• edited February 2012
    I'll always remember once, someone asked Gygax what the "right" way to deal with orc babies was.

    If I recall correctly, his answer was basically to raise them up right, so that they achieve a state of grace and Goodness. And then murder them, before their natural instincts and Evil tendencies cause them to sin. So they get to go to the Good afterlife! Yay!

    I was always a little dumbfounded at that.
  • Ah, also, I should note that I think that successfully navigating this sort of content depends on whether the players have useful cultural frameworks to draw on for their character identities. I mean, it seems to me that the groups that have trouble with handling monster children have these problems because they don't have clear socio-psychological understanding of who and what their characters are, and how one would assume such people to act in such situations, and why. This doesn't necessarily have anything to do with my strongly European-flavoured brand of game, this applies to the standard D&D setting as well: presumably this band of adventurers isn't the first one ever to discover goblin children; what do the adventurers expect that an adventurer would do in this situation?

    I don't think it's fair for the GM to pretend that there is no precedent, no rules of war, for a society that's apparently been waging war on non-human humanoids ever since the dawn of the world. Surely the player characters know what is acceptable, civilized treatment for the different varieties of common humanoid - maybe they know that goblins are pest animals and need to be eradicated wherever encountered, while the orc tribes should not be unnecessarily aggravated by needless slaughter, and the church actually thinks that hobgoblins have souls, so they have to be treated like humans. Whatever, the point is that I don't think that this is such a difficult problem as long as the adventuring party has their ordinary experience of their world to fall back on. The problematic situation seems to be the one where the GM treats the situation like it's such an unique occurrence that the players have to be some moral trailblazers.

    This won't apply to all campaigns, but for us the set of standards the adventurers rely on is basically the mercenary code of Christian Europe. It's not like it's a written down set of rules, but in practice the player characters and non-player characters of the setting have found no difficulty in figuring out where to draw the line between the various varieties of professional warcraft, just war, criminal enterprise, mad atrocity, evil exploitation and other things that are available in the repertoires of player characters. We have a history full of relations between more and less civilized societies to draw on, I've found it unproblematic to just assume that the fantasy society, and by extension player characters, mostly act according to those precepts.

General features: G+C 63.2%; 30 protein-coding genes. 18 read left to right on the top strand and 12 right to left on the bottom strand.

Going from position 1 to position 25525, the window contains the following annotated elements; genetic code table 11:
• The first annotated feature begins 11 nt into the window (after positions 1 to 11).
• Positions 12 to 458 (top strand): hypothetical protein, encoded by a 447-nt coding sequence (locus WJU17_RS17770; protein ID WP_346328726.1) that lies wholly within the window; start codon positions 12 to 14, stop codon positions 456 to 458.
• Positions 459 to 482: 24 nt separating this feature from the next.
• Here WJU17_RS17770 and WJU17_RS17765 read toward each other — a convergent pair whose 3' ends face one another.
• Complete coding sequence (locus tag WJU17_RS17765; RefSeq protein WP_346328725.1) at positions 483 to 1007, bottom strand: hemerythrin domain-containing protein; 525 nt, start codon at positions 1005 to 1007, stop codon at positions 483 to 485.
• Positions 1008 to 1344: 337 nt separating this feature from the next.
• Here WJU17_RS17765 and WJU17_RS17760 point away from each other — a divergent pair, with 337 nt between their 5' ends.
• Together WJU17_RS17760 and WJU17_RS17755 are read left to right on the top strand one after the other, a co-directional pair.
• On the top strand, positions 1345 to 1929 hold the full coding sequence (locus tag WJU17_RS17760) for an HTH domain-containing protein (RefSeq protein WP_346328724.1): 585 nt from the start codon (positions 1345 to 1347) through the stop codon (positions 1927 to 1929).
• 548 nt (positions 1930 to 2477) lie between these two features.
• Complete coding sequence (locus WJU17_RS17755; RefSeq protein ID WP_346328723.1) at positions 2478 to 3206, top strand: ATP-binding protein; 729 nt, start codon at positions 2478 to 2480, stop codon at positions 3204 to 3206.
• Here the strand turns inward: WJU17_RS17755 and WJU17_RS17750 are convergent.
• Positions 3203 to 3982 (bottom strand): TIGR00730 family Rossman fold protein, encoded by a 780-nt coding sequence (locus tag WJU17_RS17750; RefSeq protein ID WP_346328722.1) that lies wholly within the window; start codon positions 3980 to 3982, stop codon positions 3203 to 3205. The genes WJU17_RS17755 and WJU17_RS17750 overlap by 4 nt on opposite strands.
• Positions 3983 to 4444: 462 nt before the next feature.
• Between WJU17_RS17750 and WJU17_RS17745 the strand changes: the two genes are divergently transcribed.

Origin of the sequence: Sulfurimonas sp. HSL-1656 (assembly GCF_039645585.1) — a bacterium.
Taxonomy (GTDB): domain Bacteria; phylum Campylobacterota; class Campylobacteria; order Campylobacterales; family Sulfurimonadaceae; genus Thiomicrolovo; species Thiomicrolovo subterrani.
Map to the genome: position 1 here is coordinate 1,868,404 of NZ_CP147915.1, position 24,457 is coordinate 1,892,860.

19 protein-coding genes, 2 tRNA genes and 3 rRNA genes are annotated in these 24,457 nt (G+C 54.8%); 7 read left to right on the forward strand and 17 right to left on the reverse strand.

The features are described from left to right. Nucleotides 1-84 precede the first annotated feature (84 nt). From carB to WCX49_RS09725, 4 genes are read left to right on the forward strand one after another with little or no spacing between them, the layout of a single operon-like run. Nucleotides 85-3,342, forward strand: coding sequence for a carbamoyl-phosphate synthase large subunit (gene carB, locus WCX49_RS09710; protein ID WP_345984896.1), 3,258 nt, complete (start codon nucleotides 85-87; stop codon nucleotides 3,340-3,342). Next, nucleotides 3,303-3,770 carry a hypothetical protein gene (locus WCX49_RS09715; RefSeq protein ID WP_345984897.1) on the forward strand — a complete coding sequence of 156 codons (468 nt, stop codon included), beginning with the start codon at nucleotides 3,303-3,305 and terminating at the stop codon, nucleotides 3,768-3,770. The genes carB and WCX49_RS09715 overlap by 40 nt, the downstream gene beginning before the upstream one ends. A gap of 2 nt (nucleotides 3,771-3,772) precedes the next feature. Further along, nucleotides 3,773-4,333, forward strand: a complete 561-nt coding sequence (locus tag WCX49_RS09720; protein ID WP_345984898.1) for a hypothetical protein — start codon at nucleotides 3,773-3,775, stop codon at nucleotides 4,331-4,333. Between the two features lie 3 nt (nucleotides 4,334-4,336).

• I would include them if it makes sense. For example: is this a war party of Orcs who use this as their home base where they live, or are they just on a raid? If this is supposed to be where they live primarily I think the women and children should definitely stay.
  • This also depends on how you run the Keep. Some crafty players head out into the caverns united all the folks there and sack the Keep itself. There is way more treasure and mayhem to be had if you go after the Keep.

    ara
  • Posted By: Eero TuovinenI don't think it's fair for the GM to pretend that there is no precedent, no rules of war, for a society that's apparently been waging war on non-human humanoids ever since the dawn of the world.
    The problematic situation seems to be the one where the GM treats the situation like it's such an unique occurrence that the players have to be some moral trailblazers.
    This, this, thousand times this.

    I would amend that opening the topic at the table at least briefly before running across the first bunch of monsterbabies would be good: for some players monsterbabies might kill the game no matter what, which is something I at least would want to know beforehand.
  • Good Lord! This is the most interesting thread I've ever seen here.

    You guys are like, mostly all agreeing the hobgoblin babies and hill-giant young are a bad thing in those modules. Those are the absolutely best things about the adventures. I'm at a loss.

    It's bad to force PCs to make moral decisions? It's bad to put them in a spot? It's sad that murdering babies puts a bad taste in the players' mouth? It's bad for the players to look at the situation and realize that they are the bad guys? And it's poison to the D&D games?

    Those are all gems! I seriously don't get what's going on. Is it opposite day?
  • In my convention demo for Dungeon World there are a bunch of Goblins hanging out in a temple - women, children, everybody. They are unexpected, they are in the way, and every group of adventurers needs to deal with them. I've run it maybe a dozen times and nobody has ever straight-up murdered non-combatants. I think one big reason is that the game gives players tools to use other than swords. Another reason is that I always position it fictionally to make them seem reasonable - they are just cooking their dinner and freaking out at the invasion of these heavily-armed lunatics.
  • When you kill a child, hold 3 and describe what is going through your mind. Holds can be spent, 1 for 1, to take +2 when a child is involved. You may spend 3 hold to move your alignment one slot toward evil.
  • Seems like this is the problem when a game includes genocide as a common, "normal" behavior and asks the players to make "rational" choices about it based on a stupid, morally questionable fantasy logic where certain beings are inherently evil and killing them is a terrible but necessary thing. When players are directly confronted with these ideas and choices, no shit it makes a lot of people uncomfortable. If it didn't... that would be an even bigger issue.